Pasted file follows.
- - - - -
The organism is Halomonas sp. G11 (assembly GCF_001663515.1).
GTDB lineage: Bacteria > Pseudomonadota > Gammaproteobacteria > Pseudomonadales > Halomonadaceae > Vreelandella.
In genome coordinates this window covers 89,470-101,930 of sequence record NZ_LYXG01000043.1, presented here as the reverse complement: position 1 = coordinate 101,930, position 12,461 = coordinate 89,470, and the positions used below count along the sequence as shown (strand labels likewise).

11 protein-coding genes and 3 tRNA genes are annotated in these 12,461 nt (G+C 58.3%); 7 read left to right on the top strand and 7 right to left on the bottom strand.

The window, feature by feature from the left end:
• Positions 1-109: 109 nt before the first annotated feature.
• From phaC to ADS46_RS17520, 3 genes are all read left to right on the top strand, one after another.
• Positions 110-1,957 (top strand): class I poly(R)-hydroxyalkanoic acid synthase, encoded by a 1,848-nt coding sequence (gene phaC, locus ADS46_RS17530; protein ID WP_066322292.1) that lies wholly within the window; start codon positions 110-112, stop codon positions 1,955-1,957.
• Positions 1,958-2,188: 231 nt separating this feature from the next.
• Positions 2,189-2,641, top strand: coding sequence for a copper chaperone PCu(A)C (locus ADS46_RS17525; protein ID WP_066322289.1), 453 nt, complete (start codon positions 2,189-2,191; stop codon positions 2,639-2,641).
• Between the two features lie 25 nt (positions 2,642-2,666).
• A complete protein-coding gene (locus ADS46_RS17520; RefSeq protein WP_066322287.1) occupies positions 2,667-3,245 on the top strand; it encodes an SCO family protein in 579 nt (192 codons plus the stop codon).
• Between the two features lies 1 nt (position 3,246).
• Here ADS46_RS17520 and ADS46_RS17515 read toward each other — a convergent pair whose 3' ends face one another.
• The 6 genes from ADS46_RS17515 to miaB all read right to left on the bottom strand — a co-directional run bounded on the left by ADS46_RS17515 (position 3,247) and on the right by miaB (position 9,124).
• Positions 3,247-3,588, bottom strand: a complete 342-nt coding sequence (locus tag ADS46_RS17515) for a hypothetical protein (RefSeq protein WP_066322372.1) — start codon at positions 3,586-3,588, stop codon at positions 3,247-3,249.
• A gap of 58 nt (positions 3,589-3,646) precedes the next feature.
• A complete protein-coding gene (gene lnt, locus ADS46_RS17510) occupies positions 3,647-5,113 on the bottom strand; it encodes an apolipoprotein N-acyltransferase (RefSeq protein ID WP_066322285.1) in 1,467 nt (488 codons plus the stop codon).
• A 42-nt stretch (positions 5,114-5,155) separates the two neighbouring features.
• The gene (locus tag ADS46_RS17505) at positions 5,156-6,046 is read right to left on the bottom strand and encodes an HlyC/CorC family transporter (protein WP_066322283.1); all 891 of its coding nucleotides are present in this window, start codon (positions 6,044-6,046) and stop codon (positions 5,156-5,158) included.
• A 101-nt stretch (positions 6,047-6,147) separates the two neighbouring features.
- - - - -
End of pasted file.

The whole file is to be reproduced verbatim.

The organism is Halomonas sp. G11 (assembly GCF_001663515.1).
GTDB lineage: Bacteria > Pseudomonadota > Gammaproteobacteria > Pseudomonadales > Halomonadaceae > Vreelandella.
In genome coordinates this window covers 89,470-101,930 of sequence record NZ_LYXG01000043.1, presented here as the reverse complement: position 1 = coordinate 101,930, position 12,461 = coordinate 89,470, and the positions used below count along the sequence as shown (strand labels likewise).

11 protein-coding genes and 3 tRNA genes are annotated in these 12,461 nt (G+C 58.3%); 7 read left to right on the top strand and 7 right to left on the bottom strand.

The window, feature by feature from the left end:
• Positions 1-109: 109 nt before the first annotated feature.
• From phaC to ADS46_RS17520, 3 genes are all read left to right on the top strand, one after another.
• Positions 110-1,957 (top strand): class I poly(R)-hydroxyalkanoic acid synthase, encoded by a 1,848-nt coding sequence (gene phaC, locus ADS46_RS17530; protein ID WP_066322292.1) that lies wholly within the window; start codon positions 110-112, stop codon positions 1,955-1,957.
• Positions 1,958-2,188: 231 nt separating this feature from the next.
• Positions 2,189-2,641, top strand: coding sequence for a copper chaperone PCu(A)C (locus ADS46_RS17525; protein ID WP_066322289.1), 453 nt, complete (start codon positions 2,189-2,191; stop codon positions 2,639-2,641).
• Between the two features lie 25 nt (positions 2,642-2,666).
• A complete protein-coding gene (locus ADS46_RS17520; RefSeq protein WP_066322287.1) occupies positions 2,667-3,245 on the top strand; it encodes an SCO family protein in 579 nt (192 codons plus the stop codon).
• Between the two features lies 1 nt (position 3,246).
• Here ADS46_RS17520 and ADS46_RS17515 read toward each other — a convergent pair whose 3' ends face one another.
• The 6 genes from ADS46_RS17515 to miaB all read right to left on the bottom strand — a co-directional run bounded on the left by ADS46_RS17515 (position 3,247) and on the right by miaB (position 9,124).
• Positions 3,247-3,588, bottom strand: a complete 342-nt coding sequence (locus tag ADS46_RS17515) for a hypothetical protein (RefSeq protein WP_066322372.1) — start codon at positions 3,586-3,588, stop codon at positions 3,247-3,249.
• A gap of 58 nt (positions 3,589-3,646) precedes the next feature.
• A complete protein-coding gene (gene lnt, locus ADS46_RS17510) occupies positions 3,647-5,113 on the bottom strand; it encodes an apolipoprotein N-acyltransferase (RefSeq protein ID WP_066322285.1) in 1,467 nt (488 codons plus the stop codon).
• A 42-nt stretch (positions 5,114-5,155) separates the two neighbouring features.
• The gene (locus tag ADS46_RS17505) at positions 5,156-6,046 is read right to left on the bottom strand and encodes an HlyC/CorC family transporter (protein WP_066322283.1); all 891 of its coding nucleotides are present in this window, start codon (positions 6,044-6,046) and stop codon (positions 5,156-5,158) included.
• A 101-nt stretch (positions 6,047-6,147) separates the two neighbouring features.